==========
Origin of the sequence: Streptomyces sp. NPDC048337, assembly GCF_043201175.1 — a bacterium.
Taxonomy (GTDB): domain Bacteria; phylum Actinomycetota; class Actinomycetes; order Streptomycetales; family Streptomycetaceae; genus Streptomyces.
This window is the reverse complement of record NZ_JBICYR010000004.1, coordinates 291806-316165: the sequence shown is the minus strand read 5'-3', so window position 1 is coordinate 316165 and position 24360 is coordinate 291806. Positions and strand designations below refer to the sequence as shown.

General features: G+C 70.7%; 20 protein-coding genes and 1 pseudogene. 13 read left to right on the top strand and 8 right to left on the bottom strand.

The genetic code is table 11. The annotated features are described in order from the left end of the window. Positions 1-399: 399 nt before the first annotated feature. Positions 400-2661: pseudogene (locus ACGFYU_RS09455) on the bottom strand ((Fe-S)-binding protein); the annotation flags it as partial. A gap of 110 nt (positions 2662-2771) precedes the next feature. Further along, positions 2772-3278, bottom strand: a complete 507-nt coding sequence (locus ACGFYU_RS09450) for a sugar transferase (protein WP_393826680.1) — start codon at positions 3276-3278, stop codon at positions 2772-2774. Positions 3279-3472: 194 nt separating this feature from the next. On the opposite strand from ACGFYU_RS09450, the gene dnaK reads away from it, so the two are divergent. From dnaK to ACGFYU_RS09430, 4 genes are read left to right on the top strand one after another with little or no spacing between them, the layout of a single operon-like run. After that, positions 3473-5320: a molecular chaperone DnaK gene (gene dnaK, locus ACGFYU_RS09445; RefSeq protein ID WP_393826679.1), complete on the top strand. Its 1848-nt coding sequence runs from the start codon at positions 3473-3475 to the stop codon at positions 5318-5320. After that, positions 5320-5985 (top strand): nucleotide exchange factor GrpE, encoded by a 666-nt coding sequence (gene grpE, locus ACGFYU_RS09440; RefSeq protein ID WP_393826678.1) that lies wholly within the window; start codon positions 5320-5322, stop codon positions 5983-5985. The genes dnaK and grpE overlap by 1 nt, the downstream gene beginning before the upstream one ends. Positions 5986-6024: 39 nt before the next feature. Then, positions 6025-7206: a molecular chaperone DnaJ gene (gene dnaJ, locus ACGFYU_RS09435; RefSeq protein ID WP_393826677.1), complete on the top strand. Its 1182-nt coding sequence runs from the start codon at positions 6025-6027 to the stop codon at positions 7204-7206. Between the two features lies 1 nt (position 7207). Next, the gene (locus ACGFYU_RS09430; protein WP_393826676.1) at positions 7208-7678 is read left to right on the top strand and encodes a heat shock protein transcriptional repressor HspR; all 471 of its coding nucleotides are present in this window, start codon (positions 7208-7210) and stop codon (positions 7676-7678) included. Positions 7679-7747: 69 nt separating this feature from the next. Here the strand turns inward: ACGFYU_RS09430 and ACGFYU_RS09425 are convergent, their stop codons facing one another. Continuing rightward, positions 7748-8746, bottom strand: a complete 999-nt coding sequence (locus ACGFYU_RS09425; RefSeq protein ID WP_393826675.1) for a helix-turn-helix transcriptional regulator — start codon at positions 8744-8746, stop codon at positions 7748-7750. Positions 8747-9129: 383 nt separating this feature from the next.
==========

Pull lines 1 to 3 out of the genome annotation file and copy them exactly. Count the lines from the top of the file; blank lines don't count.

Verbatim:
Origin of the sequence: Streptomyces sp. NPDC048337, assembly GCF_043201175.1 — a bacterium.
Taxonomy (GTDB): domain Bacteria; phylum Actinomycetota; class Actinomycetes; order Streptomycetales; family Streptomycetaceae; genus Streptomyces.
This window is the reverse complement of record NZ_JBICYR010000004.1, coordinates 291806-316165: the sequence shown is the minus strand read 5'-3', so window position 1 is coordinate 316165 and position 24360 is coordinate 291806. Positions and strand designations below refer to the sequence as shown.